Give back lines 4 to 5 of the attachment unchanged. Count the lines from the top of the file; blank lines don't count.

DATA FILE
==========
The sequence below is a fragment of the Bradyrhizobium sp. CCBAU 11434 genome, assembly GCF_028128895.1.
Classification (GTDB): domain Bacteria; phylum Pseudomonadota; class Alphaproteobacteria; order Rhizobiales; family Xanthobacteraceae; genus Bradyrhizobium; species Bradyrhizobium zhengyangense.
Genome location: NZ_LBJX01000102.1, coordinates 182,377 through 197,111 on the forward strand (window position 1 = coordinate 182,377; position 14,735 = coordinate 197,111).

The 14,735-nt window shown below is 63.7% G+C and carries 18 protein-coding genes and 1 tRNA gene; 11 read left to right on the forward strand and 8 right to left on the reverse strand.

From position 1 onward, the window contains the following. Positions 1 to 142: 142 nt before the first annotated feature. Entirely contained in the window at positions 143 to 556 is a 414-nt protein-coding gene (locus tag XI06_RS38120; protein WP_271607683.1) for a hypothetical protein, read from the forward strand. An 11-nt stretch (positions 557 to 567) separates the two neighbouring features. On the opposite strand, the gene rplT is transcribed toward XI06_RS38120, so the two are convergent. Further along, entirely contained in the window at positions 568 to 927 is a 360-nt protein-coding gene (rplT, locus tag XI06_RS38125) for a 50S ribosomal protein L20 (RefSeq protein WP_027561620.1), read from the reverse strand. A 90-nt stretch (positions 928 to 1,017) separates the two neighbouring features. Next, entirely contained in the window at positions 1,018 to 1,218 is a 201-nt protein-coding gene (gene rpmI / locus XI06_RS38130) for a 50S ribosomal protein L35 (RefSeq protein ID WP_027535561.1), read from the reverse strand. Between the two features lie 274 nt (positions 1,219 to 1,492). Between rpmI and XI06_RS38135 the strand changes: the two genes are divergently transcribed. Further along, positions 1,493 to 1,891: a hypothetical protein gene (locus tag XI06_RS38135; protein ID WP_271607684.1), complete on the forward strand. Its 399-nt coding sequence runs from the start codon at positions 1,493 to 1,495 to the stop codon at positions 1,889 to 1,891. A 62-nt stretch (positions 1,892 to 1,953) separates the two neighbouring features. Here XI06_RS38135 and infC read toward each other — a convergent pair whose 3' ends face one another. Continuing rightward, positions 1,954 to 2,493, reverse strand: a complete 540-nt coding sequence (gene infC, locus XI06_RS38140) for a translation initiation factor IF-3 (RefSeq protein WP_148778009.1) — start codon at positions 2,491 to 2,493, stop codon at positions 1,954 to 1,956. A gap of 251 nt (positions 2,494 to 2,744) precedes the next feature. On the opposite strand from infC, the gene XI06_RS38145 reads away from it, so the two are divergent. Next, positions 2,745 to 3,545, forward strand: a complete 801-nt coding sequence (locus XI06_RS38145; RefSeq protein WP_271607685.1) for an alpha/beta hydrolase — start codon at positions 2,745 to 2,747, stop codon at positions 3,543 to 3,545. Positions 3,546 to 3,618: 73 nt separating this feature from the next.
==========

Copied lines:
The 14,735-nt window shown below is 63.7% G+C and carries 18 protein-coding genes and 1 tRNA gene; 11 read left to right on the forward strand and 8 right to left on the reverse strand.

From position 1 onward, the window contains the following. Positions 1 to 142: 142 nt before the first annotated feature. Entirely contained in the window at positions 143 to 556 is a 414-nt protein-coding gene (locus tag XI06_RS38120; protein WP_271607683.1) for a hypothetical protein, read from the forward strand. An 11-nt stretch (positions 557 to 567) separates the two neighbouring features. On the opposite strand, the gene rplT is transcribed toward XI06_RS38120, so the two are convergent. Further along, entirely contained in the window at positions 568 to 927 is a 360-nt protein-coding gene (rplT, locus tag XI06_RS38125) for a 50S ribosomal protein L20 (RefSeq protein WP_027561620.1), read from the reverse strand. A 90-nt stretch (positions 928 to 1,017) separates the two neighbouring features. Next, entirely contained in the window at positions 1,018 to 1,218 is a 201-nt protein-coding gene (gene rpmI / locus XI06_RS38130) for a 50S ribosomal protein L35 (RefSeq protein ID WP_027535561.1), read from the reverse strand. Between the two features lie 274 nt (positions 1,219 to 1,492). Between rpmI and XI06_RS38135 the strand changes: the two genes are divergently transcribed. Further along, positions 1,493 to 1,891: a hypothetical protein gene (locus tag XI06_RS38135; protein ID WP_271607684.1), complete on the forward strand. Its 399-nt coding sequence runs from the start codon at positions 1,493 to 1,495 to the stop codon at positions 1,889 to 1,891. A 62-nt stretch (positions 1,892 to 1,953) separates the two neighbouring features. Here XI06_RS38135 and infC read toward each other — a convergent pair whose 3' ends face one another. Continuing rightward, positions 1,954 to 2,493, reverse strand: a complete 540-nt coding sequence (gene infC, locus XI06_RS38140) for a translation initiation factor IF-3 (RefSeq protein WP_148778009.1) — start codon at positions 2,491 to 2,493, stop codon at positions 1,954 to 1,956. A gap of 251 nt (positions 2,494 to 2,744) precedes the next feature. On the opposite strand from infC, the gene XI06_RS38145 reads away from it, so the two are divergent. Next, positions 2,745 to 3,545, forward strand: a complete 801-nt coding sequence (locus XI06_RS38145; RefSeq protein WP_271607685.1) for an alpha/beta hydrolase — start codon at positions 2,745 to 2,747, stop codon at positions 3,543 to 3,545. Positions 3,546 to 3,618: 73 nt separating this feature from the next.